Explicit Serialization API and Security

Peter Firmstone peter.firmstone at zeus.net.au
Tue Jan 13 00:51:09 UTC 2015

----- Original message ----- 
> On 10/01/15 07:00, Peter Firmstone wrote: 
> > Again, thank you all for engaging in discussion of this very difficult 
> > topic. 
> > 
> > While we can't presently check intra object dependencies during 
> > deserialization with readObject(), the examples I provide can do this. 
> I have replied to Davids mail with a small change to GetField ( added 
> superTypeFields() ) to return the deserialized supertypes fields. This 
> gives subtypes the ability to check values of the supertypes persistent 
> state. 

Unfortunately this breaks encapsulation, a class is then locked into
using that serial form as public api forever.

> As with your original proposal, it is limited to the persistent state as 
> read off the stream, and not the transient state, but I think it gets us 
> most of the way there. 
> In your original proposal, it looks quite cumbersome to hook up the 
> static validator method in the constructor hierarchy ( as it is to do 
> this with standard constructors too ). It also relies on the fact that 
> the subtype has to create an instance of the supertype. I just wonder if 
> we can push on the alternative static validator proposal to come up with 
> something a but more attractive ( maybe not! ). 

Before proposing the constructor, I had considered a static validator 
method, with the following limitations:

    * A static method invariant check, while simple, cannot accommodate
      intra object invariants in class inheritance hierarchies without
      breaking encapsulation and allowing child classes to examine stream

    * When we break encapsulation, complexity of implementing Serializable
      safely increases; how to evolve serial form without breaking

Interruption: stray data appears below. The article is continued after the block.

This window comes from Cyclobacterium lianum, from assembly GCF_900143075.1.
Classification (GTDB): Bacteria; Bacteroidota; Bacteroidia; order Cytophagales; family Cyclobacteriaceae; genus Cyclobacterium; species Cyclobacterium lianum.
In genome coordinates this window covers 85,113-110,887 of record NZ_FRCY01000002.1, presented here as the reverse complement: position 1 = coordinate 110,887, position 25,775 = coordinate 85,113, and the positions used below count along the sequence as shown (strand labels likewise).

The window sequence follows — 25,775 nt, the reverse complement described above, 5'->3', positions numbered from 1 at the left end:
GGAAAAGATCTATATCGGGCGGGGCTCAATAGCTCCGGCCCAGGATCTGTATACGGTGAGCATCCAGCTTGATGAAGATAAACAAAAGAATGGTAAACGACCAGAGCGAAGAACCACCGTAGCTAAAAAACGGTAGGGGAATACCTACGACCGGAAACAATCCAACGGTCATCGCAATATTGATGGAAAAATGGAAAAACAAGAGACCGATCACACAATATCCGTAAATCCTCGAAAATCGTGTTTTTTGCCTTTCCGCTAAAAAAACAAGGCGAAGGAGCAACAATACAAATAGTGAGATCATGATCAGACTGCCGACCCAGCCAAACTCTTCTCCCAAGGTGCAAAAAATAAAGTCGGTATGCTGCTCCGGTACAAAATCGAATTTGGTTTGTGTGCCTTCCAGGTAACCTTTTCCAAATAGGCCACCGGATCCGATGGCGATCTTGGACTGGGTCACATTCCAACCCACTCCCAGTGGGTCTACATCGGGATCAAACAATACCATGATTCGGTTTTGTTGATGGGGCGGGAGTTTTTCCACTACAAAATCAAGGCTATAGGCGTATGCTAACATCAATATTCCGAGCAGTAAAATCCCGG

* An Object under construction, usually copies mutable parameters 
      before checking invariants, how can we guarantee that these objects
      are not shared and haven't mutated between the time the invariants
      are checked and when fields are set by reflection after
I'd also considered a static factory method:

    * It offers maximum flexibility for evolution; it can return objects
      of any class it likes.
    * Lacks the ability to recreate inherited private state, without
      breaking encapsulation.
    * Issues establishing intra object dependencies in inheritance

Advantages that led me to propose the use of a constructor:

    * If existing constructors throw an exception when invariants
      haven't been satisfied, best practise dictates they must
      do so prior to calling Object's super class constructor to avoid 
      finalizer attacks; static validation methods should already exist,
      if not the class should be refactored anyway, whether it implements
      Serializable or not.
    * Improved code reuse; invariant validation code is shared with
      other constructors.
    * Ability to satisfy complex intra object invariants in class
      inheritance heirarchies without breaking encapsulation.
    * Although it appears complex at first glance, once learnt, 
      it's easily proven, preserves encapsulation and is easy to 
      implement and test.
    * No serial form lock in, encapsulation has not been broken.
      Only the implementing class knows and uses the field names and types 

It just seems like the best compromise, it's not perfect, is has less flaws.

> Have you seen the changes I proposing for failure atomicity, preliminary 
> webrev 
>        http://cr.openjdk.java.net/~chegar/failureAtomicity/ 
>        .. and I think we can go further than this, creating the containing 
> object lazily, if there are no readObjectXXX methods in the hierarchy. 

Yes, but need some more time to absorb it, before commenting.



More information about the core-libs-dev mailing list